Bioprinted Heart Tissue Minimizing the Risk of Transplant Rejection

“We are using the patient’s own stem cells so that there’s no risk of rejection.”

 

Dr. Carmine Gentile

Dr. Carmine Gentile’s lab in Sydney is developing bioprinted heart tissue on demand with patient-specific cells to minimize the risk of transplant rejection.
There is currently no way to repair damaged heart muscles from heart attacks, so many patients around the world wait on long heart transplant lists. Even for the lucky few who find a matching donor, there are more hurdles (i.e., organ viability, geographical distance, immune rejection). Therefore, heart disease remains the leading cause of death worldwide. According to the World Health Organization, 17.9 million lives are lost each year to cardiovascular diseases.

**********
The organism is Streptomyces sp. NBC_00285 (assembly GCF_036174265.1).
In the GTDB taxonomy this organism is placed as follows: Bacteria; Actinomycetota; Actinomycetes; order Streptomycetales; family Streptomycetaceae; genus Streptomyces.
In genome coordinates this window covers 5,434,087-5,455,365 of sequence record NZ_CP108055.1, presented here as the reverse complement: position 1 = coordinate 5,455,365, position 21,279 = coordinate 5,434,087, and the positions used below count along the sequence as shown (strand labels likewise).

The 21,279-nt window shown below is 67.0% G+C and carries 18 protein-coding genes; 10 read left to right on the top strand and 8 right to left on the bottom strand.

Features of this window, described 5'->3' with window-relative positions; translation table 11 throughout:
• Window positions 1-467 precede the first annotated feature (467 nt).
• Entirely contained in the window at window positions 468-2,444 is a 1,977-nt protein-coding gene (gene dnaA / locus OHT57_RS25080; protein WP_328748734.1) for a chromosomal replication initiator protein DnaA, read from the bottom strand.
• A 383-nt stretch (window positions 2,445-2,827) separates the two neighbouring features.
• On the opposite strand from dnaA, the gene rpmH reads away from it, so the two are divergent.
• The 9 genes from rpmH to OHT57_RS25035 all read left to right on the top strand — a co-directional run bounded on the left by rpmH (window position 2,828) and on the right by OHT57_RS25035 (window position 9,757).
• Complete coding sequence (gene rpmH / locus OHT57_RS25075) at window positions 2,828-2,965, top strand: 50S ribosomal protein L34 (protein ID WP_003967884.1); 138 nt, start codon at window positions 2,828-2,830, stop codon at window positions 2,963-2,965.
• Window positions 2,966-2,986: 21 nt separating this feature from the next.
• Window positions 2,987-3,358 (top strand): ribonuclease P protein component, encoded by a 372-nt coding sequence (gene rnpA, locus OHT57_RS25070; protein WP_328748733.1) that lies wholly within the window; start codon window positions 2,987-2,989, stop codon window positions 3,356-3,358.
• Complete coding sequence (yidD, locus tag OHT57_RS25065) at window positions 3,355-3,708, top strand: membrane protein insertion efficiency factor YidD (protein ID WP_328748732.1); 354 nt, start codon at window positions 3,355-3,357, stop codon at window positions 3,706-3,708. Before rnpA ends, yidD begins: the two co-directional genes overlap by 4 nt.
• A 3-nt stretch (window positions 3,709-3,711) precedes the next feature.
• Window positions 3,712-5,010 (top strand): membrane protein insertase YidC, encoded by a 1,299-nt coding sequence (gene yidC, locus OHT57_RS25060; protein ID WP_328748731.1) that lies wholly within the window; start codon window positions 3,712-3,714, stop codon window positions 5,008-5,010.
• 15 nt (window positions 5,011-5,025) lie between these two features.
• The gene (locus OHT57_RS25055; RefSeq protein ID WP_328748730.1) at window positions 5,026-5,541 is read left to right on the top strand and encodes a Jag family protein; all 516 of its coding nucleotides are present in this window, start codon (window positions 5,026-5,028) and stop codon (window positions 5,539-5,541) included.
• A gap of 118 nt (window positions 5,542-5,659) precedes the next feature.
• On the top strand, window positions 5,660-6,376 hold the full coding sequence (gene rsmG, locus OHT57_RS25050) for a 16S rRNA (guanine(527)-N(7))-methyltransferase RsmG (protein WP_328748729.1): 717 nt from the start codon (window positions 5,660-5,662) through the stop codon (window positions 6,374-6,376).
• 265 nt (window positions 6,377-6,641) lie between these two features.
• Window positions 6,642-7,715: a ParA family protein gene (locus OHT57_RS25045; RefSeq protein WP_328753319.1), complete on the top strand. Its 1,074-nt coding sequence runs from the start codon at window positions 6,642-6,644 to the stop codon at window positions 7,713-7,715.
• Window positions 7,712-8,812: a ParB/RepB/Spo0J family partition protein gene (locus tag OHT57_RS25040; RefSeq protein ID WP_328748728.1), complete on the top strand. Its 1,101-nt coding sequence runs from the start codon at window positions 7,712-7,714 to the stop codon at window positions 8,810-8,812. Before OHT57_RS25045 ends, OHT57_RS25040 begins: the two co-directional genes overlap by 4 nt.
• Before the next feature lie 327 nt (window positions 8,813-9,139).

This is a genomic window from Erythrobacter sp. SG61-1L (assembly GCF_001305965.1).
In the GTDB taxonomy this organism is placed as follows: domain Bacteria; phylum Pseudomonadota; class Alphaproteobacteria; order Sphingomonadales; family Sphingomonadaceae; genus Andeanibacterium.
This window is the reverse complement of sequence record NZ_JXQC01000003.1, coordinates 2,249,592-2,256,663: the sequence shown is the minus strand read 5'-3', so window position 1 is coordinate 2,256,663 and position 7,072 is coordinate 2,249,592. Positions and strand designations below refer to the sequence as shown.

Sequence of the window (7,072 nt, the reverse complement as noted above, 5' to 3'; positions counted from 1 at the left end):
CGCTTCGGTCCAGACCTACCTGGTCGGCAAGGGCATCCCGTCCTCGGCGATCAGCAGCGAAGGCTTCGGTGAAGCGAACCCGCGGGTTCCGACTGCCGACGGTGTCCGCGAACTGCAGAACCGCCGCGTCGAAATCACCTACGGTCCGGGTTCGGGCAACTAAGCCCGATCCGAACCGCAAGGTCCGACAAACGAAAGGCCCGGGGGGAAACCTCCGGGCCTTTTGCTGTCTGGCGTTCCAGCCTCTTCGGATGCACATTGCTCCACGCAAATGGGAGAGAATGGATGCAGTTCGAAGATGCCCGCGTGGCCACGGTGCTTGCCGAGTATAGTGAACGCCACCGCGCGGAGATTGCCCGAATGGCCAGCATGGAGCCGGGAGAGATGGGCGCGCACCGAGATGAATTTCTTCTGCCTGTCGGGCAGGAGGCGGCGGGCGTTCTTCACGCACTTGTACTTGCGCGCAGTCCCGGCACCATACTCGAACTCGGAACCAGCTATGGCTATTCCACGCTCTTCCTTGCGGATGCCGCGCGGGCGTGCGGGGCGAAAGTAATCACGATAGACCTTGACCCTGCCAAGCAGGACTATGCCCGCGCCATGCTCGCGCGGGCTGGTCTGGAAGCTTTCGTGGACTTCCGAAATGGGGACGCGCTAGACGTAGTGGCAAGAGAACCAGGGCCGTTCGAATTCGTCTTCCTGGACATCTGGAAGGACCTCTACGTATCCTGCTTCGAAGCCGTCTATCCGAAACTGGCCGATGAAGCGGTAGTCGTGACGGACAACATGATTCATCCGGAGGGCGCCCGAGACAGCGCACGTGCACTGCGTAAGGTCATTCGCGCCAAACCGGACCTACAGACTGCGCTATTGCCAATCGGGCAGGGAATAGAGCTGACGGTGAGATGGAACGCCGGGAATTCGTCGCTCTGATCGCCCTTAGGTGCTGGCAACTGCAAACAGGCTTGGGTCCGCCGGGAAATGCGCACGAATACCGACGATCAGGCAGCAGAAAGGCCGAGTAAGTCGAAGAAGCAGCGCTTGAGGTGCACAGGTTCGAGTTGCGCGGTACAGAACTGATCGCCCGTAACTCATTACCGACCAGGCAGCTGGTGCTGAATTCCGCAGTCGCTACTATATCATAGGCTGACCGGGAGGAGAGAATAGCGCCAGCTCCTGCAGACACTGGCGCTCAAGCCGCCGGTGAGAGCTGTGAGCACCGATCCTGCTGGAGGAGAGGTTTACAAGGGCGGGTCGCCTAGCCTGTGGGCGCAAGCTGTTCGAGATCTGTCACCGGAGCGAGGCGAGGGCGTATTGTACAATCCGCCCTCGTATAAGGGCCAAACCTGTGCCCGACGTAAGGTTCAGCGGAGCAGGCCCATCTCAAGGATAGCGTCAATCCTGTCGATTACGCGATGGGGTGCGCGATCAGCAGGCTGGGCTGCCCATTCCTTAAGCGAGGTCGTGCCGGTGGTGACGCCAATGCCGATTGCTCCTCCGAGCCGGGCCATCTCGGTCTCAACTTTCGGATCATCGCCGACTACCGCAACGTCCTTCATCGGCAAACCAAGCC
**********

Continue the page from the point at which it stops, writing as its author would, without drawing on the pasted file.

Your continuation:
Dr. Carmine Gentile, leader of the Cardiovascular Regeneration Group at the University of Technology Sydney (UTS), announced in 2020 that his lab had “developed a technology that can 3D model and bioprint personalized hearts for transplantation, using the patient’s own stem cells so that there’s no risk of rejection.” Specifically, the technology identified the optimal conditions for cells to create blood vessels within bioprinted heart patches.

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